Cox said one of his first proposals was to pay law enforcement more and highlighted mental health issues and qualified immunity as challenges facing officers. He cited his victory in House of Delegates elections in a district with strong minority presence. He said part of his strategy was strong community outreach.
Cox said, “Let’s face it, Republicans. We don’t always get out of our comfort zones and talk to people about issues they care about.”
De la Peña highlighted his experience training police officers internationally. “In the case of the Commonwealth, what we’ve had is a guy like Terry McAuliffe that has intentionally gone out and weakened the ability of the police to enforce the law,” he said.
He said that immigrant and minority communities are disproportionately hurt by those policies and said that he has used his background as an immigrant to reach out to other immigrants. “The way to have the American dream is you have to have strong families, meaningful work, and safe neighborhoods,” De la Peña said.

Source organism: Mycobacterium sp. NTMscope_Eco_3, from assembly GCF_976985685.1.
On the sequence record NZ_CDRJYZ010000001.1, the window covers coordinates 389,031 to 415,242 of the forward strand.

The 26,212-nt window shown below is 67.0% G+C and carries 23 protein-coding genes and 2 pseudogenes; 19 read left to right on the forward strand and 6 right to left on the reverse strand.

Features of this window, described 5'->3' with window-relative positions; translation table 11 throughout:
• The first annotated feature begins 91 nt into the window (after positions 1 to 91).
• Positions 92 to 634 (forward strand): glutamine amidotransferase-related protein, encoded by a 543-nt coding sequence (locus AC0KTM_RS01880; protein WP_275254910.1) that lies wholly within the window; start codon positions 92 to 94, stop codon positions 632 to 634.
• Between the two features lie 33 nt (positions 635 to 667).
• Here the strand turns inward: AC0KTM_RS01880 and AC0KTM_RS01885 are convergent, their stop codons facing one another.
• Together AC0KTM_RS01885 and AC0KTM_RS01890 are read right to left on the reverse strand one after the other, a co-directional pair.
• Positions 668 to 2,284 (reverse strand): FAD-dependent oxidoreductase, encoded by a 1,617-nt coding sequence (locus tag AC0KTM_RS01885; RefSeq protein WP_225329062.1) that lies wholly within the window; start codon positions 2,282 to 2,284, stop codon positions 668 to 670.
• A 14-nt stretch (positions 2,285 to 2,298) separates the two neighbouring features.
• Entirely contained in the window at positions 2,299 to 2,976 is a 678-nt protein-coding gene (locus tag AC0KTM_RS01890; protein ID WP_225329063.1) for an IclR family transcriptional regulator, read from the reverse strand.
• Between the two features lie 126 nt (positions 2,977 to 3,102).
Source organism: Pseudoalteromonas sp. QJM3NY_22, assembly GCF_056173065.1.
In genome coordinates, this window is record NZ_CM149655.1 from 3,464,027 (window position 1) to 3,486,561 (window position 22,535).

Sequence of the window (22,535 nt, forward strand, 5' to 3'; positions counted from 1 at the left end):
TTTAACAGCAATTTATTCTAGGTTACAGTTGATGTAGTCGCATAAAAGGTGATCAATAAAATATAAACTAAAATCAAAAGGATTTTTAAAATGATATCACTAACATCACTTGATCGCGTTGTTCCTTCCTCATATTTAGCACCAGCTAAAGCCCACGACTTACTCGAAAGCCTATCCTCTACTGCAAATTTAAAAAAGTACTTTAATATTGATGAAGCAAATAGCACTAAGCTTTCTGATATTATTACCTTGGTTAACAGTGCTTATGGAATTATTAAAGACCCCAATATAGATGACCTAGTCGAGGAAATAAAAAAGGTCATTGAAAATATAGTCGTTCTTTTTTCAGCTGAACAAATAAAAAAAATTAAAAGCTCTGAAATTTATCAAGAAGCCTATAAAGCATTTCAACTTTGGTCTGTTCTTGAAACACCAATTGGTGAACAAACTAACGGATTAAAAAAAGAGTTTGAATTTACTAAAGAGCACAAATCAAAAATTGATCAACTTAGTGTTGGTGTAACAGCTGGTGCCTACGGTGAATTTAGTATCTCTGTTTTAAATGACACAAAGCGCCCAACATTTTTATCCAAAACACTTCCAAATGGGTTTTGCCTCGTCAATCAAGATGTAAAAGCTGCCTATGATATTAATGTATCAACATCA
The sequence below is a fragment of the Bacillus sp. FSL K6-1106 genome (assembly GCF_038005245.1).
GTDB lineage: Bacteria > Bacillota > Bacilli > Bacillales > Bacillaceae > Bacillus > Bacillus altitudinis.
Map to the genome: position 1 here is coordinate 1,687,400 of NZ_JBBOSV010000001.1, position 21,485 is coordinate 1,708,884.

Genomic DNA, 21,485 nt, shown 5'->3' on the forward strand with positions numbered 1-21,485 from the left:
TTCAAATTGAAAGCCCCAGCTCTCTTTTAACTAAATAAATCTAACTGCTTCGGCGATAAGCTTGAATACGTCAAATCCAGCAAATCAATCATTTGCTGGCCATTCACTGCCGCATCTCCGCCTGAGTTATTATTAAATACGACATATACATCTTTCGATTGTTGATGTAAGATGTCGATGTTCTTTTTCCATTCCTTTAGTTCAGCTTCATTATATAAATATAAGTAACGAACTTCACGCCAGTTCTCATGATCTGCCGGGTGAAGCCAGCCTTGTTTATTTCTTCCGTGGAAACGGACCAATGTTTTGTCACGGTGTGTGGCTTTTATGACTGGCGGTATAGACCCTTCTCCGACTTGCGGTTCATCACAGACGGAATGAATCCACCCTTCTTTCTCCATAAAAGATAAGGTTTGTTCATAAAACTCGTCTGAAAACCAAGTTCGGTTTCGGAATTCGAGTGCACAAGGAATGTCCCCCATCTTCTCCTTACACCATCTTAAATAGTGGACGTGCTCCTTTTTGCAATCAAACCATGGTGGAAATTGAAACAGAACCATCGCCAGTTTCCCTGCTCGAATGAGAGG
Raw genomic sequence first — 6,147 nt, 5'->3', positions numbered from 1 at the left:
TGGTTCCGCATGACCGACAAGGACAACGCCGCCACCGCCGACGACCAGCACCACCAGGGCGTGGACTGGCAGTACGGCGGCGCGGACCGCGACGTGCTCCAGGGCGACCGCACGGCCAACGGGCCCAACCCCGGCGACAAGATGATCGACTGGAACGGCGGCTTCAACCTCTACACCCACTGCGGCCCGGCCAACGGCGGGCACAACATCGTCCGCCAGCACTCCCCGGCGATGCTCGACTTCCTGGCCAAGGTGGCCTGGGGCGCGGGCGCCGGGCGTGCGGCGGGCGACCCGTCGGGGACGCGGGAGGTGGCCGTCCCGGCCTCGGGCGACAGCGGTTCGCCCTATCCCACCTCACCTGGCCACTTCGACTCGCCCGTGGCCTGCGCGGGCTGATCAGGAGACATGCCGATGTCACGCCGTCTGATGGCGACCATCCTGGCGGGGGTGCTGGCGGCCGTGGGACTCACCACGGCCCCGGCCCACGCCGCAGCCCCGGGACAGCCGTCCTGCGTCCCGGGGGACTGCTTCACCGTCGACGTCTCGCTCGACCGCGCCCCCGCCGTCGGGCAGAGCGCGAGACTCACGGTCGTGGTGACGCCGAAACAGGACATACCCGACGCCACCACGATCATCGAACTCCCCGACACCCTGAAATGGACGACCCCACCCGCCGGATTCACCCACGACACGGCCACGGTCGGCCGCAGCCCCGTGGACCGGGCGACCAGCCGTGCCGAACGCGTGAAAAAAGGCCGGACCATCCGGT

Watch the full debate here: https://www.facebook.com/visitlifechurch/videos/950649755703409
Chase Speaks at “America First” Rally in Florida
Chase headed down to Vero Beach, Florida where she joined other hard-line Republican political figures including Michael Flynn.
In her speech, Chase referred to the Senate’s bipartisan vote to censure her and was cheered by the crowd.
“I publicly said that the 2020 election was stolen.” Chase said, “One of the main reasons that I was censured is because I called those of us ‘patriots’ who attended the January 6 rally, exercising our first amendment rights to express our grievances to our government.”